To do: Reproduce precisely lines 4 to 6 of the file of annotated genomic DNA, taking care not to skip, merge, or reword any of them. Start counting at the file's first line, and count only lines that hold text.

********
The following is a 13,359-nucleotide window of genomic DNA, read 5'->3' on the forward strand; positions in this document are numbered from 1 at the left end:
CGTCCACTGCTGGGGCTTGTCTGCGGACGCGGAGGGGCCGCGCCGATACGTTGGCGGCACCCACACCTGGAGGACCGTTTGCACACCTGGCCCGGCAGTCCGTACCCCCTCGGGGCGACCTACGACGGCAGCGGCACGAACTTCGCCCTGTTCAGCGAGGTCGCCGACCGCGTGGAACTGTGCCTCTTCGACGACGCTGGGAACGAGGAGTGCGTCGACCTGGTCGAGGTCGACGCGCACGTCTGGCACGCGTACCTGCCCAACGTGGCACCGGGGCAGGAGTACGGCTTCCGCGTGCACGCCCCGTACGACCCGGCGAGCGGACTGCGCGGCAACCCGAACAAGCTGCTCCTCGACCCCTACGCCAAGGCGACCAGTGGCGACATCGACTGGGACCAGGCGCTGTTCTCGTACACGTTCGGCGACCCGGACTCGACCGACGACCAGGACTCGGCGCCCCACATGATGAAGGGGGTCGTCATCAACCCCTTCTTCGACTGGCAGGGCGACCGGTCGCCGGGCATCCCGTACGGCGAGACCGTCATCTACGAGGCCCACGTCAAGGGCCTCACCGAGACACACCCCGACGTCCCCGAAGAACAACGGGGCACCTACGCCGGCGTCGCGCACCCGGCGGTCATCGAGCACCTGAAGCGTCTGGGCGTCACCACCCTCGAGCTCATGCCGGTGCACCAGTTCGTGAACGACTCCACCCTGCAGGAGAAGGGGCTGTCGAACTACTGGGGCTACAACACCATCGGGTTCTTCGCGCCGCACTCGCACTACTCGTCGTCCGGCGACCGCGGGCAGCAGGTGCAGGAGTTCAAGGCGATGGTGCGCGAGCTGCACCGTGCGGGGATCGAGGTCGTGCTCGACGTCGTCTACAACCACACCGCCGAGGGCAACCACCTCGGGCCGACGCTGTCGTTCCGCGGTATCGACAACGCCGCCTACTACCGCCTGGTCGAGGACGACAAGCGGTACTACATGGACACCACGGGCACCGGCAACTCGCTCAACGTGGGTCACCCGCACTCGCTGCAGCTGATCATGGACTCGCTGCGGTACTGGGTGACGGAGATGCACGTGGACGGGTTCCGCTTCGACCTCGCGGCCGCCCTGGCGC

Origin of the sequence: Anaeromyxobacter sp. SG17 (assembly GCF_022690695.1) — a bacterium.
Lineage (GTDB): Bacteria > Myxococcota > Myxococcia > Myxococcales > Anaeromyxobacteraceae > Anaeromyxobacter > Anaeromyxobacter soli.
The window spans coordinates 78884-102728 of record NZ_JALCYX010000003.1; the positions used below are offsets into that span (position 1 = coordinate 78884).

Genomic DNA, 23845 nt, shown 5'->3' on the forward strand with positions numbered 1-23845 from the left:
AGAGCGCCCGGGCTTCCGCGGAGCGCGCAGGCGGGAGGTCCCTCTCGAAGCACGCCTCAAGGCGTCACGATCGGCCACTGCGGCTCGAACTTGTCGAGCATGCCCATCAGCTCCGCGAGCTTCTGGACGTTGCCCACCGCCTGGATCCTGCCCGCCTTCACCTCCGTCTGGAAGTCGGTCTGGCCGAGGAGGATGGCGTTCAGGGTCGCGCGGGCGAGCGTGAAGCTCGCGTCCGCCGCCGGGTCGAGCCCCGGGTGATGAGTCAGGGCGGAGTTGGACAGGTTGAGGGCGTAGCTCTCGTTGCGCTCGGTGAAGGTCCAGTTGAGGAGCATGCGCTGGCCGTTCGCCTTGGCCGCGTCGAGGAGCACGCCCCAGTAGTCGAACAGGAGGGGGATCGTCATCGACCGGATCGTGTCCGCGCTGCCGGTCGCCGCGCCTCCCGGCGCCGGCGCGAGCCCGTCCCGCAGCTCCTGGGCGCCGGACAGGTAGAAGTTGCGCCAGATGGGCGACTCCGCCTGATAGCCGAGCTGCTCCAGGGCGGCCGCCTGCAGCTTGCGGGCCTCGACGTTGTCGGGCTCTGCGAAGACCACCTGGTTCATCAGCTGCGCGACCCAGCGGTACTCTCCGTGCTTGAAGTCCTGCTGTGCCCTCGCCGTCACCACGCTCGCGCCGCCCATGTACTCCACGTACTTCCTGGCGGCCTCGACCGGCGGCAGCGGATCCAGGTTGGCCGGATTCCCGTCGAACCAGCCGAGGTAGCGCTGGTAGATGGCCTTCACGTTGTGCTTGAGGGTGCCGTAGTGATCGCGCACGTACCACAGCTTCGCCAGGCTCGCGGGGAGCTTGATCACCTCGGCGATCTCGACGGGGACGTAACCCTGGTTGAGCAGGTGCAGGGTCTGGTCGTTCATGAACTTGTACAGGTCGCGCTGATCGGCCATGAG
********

Lineage (GTDB): Bacteria > Myxococcota > Myxococcia > Myxococcales > Anaeromyxobacteraceae > Anaeromyxobacter > Anaeromyxobacter soli.
The window spans coordinates 78884-102728 of record NZ_JALCYX010000003.1; the positions used below are offsets into that span (position 1 = coordinate 78884).

Genomic DNA, 23845 nt, shown 5'->3' on the forward strand with positions numbered 1-23845 from the left: